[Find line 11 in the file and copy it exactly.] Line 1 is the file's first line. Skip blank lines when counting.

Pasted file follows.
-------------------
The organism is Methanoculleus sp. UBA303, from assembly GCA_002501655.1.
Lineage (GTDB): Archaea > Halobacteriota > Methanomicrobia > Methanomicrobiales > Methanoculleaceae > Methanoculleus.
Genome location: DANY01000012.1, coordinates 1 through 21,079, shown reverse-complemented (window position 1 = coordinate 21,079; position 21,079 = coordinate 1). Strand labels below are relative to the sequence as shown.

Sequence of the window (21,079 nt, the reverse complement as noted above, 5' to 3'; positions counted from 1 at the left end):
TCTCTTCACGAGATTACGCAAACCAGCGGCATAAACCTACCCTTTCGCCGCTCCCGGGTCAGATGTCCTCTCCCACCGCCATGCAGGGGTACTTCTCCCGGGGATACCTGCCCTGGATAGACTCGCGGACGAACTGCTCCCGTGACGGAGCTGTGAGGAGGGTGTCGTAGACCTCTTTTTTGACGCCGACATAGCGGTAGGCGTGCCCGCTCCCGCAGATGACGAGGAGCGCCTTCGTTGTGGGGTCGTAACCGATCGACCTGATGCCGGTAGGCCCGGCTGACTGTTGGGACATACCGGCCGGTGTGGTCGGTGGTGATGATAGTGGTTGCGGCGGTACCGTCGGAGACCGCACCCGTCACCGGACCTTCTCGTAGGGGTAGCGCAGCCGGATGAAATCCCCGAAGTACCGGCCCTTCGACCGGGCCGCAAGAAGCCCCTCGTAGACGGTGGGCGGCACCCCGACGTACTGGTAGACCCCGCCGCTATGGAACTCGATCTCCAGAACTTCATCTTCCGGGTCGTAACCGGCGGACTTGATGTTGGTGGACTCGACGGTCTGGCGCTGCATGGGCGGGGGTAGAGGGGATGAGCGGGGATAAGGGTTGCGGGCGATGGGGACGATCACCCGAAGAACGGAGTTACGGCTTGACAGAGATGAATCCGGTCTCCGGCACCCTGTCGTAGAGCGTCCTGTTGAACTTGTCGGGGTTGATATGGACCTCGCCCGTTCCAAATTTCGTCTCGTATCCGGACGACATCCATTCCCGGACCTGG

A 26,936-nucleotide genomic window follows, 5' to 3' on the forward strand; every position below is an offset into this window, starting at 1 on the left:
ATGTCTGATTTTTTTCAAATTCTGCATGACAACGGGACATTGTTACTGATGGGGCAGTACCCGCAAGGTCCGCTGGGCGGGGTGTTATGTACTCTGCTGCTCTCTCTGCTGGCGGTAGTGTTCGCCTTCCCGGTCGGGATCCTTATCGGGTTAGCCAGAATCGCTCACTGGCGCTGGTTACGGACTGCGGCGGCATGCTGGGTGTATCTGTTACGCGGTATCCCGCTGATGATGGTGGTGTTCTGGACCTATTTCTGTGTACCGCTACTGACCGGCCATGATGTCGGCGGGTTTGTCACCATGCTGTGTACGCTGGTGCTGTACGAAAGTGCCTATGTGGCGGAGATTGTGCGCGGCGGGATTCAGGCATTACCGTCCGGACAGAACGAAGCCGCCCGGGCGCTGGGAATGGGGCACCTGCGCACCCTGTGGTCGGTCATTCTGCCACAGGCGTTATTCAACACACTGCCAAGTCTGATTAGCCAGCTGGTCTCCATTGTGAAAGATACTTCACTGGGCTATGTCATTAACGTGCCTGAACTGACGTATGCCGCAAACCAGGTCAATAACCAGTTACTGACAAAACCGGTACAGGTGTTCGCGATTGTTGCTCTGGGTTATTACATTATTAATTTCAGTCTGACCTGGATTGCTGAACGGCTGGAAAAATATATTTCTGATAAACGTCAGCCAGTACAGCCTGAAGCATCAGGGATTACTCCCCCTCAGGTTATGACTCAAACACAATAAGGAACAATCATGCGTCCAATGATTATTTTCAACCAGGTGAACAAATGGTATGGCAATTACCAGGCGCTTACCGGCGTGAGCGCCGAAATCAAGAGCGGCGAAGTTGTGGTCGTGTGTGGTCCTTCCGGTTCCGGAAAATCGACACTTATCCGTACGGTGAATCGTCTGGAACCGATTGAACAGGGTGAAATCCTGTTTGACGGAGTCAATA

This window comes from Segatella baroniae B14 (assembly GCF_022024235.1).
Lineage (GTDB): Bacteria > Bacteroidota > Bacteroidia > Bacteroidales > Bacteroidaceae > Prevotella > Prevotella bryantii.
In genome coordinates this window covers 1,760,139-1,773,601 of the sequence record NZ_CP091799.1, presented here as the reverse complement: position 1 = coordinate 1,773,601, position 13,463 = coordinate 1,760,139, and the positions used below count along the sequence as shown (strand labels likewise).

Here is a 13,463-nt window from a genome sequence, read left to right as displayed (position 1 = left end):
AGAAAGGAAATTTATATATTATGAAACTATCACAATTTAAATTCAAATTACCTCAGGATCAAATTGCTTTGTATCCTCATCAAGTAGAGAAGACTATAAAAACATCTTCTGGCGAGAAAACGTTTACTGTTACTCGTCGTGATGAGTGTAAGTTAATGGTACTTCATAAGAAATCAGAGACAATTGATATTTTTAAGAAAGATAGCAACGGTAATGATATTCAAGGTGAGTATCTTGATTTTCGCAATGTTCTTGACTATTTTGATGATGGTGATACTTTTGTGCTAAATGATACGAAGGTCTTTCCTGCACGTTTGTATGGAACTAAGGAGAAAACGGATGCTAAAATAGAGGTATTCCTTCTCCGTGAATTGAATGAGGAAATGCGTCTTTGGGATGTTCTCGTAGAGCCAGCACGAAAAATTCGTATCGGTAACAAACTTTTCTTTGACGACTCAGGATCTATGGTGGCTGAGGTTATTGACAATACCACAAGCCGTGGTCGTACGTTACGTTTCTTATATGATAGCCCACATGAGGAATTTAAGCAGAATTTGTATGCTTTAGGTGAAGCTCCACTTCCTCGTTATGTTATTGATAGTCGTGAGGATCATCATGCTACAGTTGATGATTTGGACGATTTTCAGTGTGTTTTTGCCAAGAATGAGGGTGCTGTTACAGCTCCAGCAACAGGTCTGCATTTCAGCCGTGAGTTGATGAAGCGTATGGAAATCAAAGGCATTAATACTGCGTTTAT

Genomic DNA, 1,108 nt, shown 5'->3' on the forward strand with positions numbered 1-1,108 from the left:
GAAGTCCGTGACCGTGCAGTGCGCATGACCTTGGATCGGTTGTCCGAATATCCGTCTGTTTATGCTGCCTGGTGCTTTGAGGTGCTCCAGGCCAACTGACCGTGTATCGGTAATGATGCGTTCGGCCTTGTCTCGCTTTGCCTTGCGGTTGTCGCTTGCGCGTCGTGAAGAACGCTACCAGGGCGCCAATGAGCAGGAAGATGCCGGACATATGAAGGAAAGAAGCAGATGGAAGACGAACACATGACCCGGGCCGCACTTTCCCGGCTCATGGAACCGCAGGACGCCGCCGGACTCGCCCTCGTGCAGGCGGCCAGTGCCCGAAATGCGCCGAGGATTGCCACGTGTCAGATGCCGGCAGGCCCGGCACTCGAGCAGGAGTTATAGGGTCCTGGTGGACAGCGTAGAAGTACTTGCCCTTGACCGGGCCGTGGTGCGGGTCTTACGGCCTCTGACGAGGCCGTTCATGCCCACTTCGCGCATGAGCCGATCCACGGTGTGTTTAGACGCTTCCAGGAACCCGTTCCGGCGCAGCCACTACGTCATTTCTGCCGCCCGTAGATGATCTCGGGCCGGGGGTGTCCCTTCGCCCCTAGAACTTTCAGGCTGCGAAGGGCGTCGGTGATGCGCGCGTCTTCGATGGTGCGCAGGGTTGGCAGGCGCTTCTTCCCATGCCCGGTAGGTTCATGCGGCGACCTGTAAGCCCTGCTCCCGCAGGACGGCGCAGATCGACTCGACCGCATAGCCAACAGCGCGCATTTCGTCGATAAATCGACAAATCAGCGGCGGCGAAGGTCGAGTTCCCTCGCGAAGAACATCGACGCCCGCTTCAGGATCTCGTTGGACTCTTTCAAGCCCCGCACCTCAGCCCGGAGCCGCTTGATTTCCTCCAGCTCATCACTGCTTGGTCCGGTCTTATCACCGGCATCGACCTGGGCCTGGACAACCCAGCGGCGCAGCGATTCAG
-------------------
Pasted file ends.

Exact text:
Here is a 13,463-nt window from a genome sequence, read left to right as displayed (position 1 = left end):